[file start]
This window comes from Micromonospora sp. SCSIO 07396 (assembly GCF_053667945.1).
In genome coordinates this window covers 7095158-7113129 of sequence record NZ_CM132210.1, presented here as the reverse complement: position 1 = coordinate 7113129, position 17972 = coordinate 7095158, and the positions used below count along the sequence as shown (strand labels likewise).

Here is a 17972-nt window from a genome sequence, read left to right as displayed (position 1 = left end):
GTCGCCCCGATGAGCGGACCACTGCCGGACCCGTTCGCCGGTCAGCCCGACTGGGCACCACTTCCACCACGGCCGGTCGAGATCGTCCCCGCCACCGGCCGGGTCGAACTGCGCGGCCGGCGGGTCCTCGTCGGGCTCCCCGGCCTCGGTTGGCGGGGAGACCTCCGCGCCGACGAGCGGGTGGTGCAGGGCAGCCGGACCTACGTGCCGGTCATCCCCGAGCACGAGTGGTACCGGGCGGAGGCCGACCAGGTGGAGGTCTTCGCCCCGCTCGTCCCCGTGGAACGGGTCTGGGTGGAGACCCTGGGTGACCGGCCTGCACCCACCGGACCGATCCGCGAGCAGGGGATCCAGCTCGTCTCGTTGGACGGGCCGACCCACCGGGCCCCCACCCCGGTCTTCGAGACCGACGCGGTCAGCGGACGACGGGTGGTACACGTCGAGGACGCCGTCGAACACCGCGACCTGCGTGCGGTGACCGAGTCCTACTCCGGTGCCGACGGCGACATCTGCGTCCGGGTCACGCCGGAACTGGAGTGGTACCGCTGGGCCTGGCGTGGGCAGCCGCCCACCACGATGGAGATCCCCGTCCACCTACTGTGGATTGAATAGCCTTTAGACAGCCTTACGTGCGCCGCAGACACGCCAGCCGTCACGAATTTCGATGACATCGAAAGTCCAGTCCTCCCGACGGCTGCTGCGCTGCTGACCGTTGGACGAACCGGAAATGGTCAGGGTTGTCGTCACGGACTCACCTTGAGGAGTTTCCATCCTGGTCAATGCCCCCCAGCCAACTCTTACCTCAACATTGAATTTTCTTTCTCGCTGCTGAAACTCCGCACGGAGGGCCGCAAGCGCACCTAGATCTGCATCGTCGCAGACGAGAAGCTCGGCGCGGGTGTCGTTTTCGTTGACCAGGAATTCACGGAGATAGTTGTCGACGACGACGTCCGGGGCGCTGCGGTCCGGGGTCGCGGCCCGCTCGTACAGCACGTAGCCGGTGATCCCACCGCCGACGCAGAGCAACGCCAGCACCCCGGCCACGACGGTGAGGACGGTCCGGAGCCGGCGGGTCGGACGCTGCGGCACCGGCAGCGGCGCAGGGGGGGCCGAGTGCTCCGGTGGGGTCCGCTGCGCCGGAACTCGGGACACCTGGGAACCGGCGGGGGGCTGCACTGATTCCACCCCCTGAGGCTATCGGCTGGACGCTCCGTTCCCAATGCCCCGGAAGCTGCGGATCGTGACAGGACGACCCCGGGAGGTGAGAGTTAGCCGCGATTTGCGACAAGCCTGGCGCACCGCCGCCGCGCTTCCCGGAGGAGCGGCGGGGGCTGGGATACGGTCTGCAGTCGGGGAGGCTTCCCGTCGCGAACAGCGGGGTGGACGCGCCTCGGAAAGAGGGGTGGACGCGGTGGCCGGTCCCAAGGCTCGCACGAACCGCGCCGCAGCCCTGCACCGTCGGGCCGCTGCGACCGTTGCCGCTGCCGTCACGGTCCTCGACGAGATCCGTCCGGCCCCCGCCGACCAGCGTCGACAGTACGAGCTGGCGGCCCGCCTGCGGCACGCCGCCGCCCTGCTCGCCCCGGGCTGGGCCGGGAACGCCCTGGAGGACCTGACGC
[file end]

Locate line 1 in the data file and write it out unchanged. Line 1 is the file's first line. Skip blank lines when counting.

This window comes from Micromonospora sp. SCSIO 07396 (assembly GCF_053667945.1).